While there have been disappointments in managing the nation’s open spaces, President Obama’s record here has been stronger than on climate change. His efforts also show the importance of small decisions that went largely unnoticed in the shuffle of budget negotiations, Supreme Court nominations and political name-calling.
Obama has advised all federal agencies with a role in land stewardship to consider the potentially catastrophic effects of climate change when developing their management plans. (This is a meaningful change from his predecessor, whose subordinates never fully accepted the reality of a warming globe.)
There are indications, for example, that Yellowstone National Park won’t be a suitable environment in the next century or so for many of the species now living there. So it’s no longer good enough to protect the Yellowstone land area. Instead, federal agencies are working to maintain corridors that will enable threatened species to migrate as the conditions change. This kind of planning could mean the difference between survival and extinction for scores of species.
Conservationists have also applauded Obama’s support for regulating roadless areas under federal management. At the end of his tenure as president, Bill Clinton issued sweeping rules prohibiting logging, mining and road-building in 58.5 million acres of national forest. Former president George W. Bush fought the rules for eight years, attempting to weaken them and offer exemptions for various areas. Conservation groups battled Bush’s changes in court until the end of his administration, when Obama jumped into the fray, authorizing the secretary of agriculture to stop any new exploitation of federal lands. (Alaska recently sued to rescind Obama’s temporary order.)
Happy news here. By virtually any measure, America’s air is cleaner today than it was four years ago. The American Lung Association’s analysis of air pollution shows that all 25 of the cities with the worst ozone pollution in the last report have improved, and 23 of the 25 worst particulate-matter cities are getting cleaner.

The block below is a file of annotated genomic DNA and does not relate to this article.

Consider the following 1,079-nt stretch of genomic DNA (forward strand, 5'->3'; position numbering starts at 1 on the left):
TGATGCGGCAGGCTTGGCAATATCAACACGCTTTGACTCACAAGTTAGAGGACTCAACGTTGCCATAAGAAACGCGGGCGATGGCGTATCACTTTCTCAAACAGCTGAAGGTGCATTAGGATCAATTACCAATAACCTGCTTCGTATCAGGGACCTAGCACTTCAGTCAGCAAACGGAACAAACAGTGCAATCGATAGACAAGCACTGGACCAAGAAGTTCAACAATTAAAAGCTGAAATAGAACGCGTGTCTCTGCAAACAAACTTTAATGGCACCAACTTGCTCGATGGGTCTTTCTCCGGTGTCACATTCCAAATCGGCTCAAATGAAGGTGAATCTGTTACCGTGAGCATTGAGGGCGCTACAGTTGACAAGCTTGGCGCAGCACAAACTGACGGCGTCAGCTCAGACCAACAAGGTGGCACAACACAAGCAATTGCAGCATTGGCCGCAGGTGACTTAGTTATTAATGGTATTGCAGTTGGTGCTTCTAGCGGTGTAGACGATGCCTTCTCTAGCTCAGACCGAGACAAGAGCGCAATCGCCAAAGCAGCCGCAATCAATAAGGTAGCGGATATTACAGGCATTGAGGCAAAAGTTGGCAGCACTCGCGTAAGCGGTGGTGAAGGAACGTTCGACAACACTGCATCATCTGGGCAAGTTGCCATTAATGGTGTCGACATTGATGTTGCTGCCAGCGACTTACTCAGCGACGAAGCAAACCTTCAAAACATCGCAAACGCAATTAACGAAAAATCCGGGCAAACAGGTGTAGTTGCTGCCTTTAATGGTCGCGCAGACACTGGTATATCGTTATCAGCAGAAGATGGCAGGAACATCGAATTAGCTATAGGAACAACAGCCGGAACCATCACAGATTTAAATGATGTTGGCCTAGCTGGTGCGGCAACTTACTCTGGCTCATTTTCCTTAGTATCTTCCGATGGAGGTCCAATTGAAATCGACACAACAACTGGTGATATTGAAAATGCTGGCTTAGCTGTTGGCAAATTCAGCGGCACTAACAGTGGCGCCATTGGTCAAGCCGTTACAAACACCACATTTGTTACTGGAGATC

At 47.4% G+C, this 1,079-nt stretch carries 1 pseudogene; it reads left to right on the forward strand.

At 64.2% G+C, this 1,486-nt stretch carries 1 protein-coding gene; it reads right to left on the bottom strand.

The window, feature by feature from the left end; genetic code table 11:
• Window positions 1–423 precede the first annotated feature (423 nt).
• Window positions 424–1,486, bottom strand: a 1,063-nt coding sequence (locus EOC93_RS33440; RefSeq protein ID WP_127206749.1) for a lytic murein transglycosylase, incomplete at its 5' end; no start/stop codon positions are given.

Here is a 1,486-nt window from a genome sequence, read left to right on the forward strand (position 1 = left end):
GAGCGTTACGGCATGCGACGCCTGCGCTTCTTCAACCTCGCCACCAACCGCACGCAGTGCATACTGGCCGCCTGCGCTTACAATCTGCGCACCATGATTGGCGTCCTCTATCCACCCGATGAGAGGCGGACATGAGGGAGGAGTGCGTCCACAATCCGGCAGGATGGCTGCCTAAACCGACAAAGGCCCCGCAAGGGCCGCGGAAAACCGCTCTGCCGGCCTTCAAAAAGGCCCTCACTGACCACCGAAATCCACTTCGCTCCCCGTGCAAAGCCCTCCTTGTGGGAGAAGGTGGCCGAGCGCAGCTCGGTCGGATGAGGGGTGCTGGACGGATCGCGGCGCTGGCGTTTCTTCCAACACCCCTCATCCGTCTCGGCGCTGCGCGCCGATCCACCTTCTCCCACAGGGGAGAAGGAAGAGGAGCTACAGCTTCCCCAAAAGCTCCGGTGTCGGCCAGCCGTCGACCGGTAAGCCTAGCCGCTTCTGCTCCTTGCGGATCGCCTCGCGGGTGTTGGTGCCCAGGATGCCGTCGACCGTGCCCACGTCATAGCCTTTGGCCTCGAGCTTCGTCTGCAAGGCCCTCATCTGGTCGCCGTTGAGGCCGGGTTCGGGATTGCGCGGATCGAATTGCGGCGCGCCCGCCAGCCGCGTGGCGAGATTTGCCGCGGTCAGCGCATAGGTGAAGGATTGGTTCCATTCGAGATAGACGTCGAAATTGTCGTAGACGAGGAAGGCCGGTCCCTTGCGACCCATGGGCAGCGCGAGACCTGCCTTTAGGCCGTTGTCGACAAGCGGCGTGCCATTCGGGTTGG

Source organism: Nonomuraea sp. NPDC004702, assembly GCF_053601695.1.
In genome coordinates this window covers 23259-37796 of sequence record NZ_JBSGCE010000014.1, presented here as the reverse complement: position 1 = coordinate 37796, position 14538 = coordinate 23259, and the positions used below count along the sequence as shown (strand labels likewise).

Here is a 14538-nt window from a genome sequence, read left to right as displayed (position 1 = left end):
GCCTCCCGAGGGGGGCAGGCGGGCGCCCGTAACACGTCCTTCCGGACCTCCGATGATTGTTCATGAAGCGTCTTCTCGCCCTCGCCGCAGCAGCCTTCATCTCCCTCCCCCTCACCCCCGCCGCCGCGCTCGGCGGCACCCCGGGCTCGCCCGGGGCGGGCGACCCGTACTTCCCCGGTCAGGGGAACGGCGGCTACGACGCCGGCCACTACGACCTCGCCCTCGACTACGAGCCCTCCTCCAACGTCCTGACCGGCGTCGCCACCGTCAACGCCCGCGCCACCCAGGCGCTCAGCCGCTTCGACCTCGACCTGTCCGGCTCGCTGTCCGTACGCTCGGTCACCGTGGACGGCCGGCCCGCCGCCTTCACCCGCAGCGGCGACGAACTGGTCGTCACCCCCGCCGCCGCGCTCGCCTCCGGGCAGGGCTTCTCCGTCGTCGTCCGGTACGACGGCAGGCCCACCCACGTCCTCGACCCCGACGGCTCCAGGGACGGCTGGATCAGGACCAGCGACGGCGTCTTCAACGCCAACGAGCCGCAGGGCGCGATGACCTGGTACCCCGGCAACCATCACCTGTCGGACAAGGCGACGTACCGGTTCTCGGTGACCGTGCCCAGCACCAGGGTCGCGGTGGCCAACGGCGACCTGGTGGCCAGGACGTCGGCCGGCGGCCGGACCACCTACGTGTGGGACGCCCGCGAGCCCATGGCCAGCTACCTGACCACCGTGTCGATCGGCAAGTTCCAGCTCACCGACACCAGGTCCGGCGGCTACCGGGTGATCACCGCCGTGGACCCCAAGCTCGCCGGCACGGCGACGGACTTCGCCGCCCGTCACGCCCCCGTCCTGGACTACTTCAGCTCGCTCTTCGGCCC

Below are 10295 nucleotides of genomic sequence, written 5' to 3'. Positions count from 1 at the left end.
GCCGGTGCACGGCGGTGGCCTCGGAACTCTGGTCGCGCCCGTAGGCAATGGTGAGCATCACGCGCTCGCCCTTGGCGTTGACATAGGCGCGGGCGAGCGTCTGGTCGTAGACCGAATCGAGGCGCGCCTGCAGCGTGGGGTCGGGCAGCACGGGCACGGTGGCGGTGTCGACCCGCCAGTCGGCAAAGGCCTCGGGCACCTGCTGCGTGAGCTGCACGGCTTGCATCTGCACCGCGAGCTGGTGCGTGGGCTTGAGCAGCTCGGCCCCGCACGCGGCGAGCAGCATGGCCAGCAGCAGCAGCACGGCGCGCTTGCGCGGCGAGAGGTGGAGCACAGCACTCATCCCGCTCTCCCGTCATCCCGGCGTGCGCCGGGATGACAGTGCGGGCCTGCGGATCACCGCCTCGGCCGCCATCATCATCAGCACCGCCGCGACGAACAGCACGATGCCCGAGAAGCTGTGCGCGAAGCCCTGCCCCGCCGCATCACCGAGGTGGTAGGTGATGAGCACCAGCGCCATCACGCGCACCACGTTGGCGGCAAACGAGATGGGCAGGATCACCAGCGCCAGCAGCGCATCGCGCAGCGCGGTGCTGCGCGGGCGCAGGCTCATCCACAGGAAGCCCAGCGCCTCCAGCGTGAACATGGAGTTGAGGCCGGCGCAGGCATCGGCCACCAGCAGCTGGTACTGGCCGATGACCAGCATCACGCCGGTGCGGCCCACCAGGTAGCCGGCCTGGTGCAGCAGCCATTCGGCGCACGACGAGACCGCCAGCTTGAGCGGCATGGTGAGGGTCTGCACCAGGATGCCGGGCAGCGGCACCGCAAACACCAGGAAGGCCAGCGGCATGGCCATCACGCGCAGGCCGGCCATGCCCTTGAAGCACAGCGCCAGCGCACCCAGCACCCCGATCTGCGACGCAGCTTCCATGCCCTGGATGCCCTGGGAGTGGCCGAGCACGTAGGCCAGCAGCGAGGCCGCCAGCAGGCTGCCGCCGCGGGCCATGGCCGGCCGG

Obama can take some serious credit in this arena, according to air quality experts. He has moved to regulate the emissions of oceangoing vessels, which pollute air as far inland as North Dakota. The president also set long-delayed standards for sulfur-dioxide and nitrogen-oxide levels in the air. And the administration is reconsidering President Bush’s relatively lax rules on ozone standards. Most important to advocates of the Clean Air Act, the president refused to weaken that law — which they say saved 160,000 lives in 2010 alone — despite Republican pressure.
There you have it. A whirlwind, incomplete tour of messy environmental political battles. At the risk of oversimplification, the Lantern would say we’re greener than we were before Obama took office in most aspects except climate-change legislation. Unfortunately, that will probably turn out to be, by far, the most important of the issues.
The Green Lantern is produced by the online magazine Slate and can be read at www.slate.com.